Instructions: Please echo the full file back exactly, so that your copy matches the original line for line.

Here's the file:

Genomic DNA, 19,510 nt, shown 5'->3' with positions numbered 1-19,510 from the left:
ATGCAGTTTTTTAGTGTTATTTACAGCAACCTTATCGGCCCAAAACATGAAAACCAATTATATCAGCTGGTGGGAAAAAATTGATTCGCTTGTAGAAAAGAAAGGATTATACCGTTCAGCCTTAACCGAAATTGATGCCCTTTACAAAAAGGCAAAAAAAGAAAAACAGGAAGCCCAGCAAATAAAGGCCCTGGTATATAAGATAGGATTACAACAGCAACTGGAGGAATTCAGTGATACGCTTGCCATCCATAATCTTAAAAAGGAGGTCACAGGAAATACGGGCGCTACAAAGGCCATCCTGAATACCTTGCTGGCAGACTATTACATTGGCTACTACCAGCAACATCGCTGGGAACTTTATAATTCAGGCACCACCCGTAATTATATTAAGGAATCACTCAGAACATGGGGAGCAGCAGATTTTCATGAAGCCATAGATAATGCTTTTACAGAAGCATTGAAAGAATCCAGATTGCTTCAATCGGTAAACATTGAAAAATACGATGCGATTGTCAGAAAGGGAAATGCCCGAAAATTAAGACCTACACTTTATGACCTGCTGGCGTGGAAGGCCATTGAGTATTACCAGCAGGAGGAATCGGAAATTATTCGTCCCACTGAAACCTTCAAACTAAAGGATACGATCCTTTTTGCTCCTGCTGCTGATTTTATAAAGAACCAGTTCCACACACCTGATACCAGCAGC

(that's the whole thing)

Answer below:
Genomic DNA, 19,510 nt, shown 5'->3' with positions numbered 1-19,510 from the left:
ATGCAGTTTTTTAGTGTTATTTACAGCAACCTTATCGGCCCAAAACATGAAAACCAATTATATCAGCTGGTGGGAAAAAATTGATTCGCTTGTAGAAAAGAAAGGATTATACCGTTCAGCCTTAACCGAAATTGATGCCCTTTACAAAAAGGCAAAAAAAGAAAAACAGGAAGCCCAGCAAATAAAGGCCCTGGTATATAAGATAGGATTACAACAGCAACTGGAGGAATTCAGTGATACGCTTGCCATCCATAATCTTAAAAAGGAGGTCACAGGAAATACGGGCGCTACAAAGGCCATCCTGAATACCTTGCTGGCAGACTATTACATTGGCTACTACCAGCAACATCGCTGGGAACTTTATAATTCAGGCACCACCCGTAATTATATTAAGGAATCACTCAGAACATGGGGAGCAGCAGATTTTCATGAAGCCATAGATAATGCTTTTACAGAAGCATTGAAAGAATCCAGATTGCTTCAATCGGTAAACATTGAAAAATACGATGCGATTGTCAGAAAGGGAAATGCCCGAAAATTAAGACCTACACTTTATGACCTGCTGGCGTGGAAGGCCATTGAGTATTACCAGCAGGAGGAATCGGAAATTATTCGTCCCACTGAAACCTTCAAACTAAAGGATACGATCCTTTTTGCTCCTGCTGCTGATTTTATAAAGAACCAGTTCCACACACCTGATACCAGCAGC